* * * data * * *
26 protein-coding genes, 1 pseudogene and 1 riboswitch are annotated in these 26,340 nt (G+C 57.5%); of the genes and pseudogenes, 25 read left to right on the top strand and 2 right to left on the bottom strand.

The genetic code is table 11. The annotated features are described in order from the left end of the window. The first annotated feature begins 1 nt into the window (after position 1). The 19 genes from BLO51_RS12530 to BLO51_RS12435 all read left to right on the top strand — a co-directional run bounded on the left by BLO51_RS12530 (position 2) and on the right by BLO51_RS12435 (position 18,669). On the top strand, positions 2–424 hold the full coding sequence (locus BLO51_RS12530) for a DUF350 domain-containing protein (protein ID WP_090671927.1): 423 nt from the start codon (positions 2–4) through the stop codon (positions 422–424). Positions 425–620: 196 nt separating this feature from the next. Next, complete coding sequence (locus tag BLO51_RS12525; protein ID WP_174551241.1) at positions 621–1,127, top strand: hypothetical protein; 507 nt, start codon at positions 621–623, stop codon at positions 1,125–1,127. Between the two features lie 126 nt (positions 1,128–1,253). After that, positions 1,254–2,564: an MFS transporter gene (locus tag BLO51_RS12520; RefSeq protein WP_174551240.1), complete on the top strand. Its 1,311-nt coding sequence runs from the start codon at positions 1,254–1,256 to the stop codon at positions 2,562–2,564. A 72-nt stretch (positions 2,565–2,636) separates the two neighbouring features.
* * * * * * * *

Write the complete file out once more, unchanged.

26 protein-coding genes, 1 pseudogene and 1 riboswitch are annotated in these 26,340 nt (G+C 57.5%); of the genes and pseudogenes, 25 read left to right on the top strand and 2 right to left on the bottom strand.

The genetic code is table 11. The annotated features are described in order from the left end of the window. The first annotated feature begins 1 nt into the window (after position 1). The 19 genes from BLO51_RS12530 to BLO51_RS12435 all read left to right on the top strand — a co-directional run bounded on the left by BLO51_RS12530 (position 2) and on the right by BLO51_RS12435 (position 18,669). On the top strand, positions 2–424 hold the full coding sequence (locus BLO51_RS12530) for a DUF350 domain-containing protein (protein ID WP_090671927.1): 423 nt from the start codon (positions 2–4) through the stop codon (positions 422–424). Positions 425–620: 196 nt separating this feature from the next. Next, complete coding sequence (locus tag BLO51_RS12525; protein ID WP_174551241.1) at positions 621–1,127, top strand: hypothetical protein; 507 nt, start codon at positions 621–623, stop codon at positions 1,125–1,127. Between the two features lie 126 nt (positions 1,128–1,253). After that, positions 1,254–2,564: an MFS transporter gene (locus tag BLO51_RS12520; RefSeq protein WP_174551240.1), complete on the top strand. Its 1,311-nt coding sequence runs from the start codon at positions 1,254–1,256 to the stop codon at positions 2,562–2,564. A 72-nt stretch (positions 2,565–2,636) separates the two neighbouring features.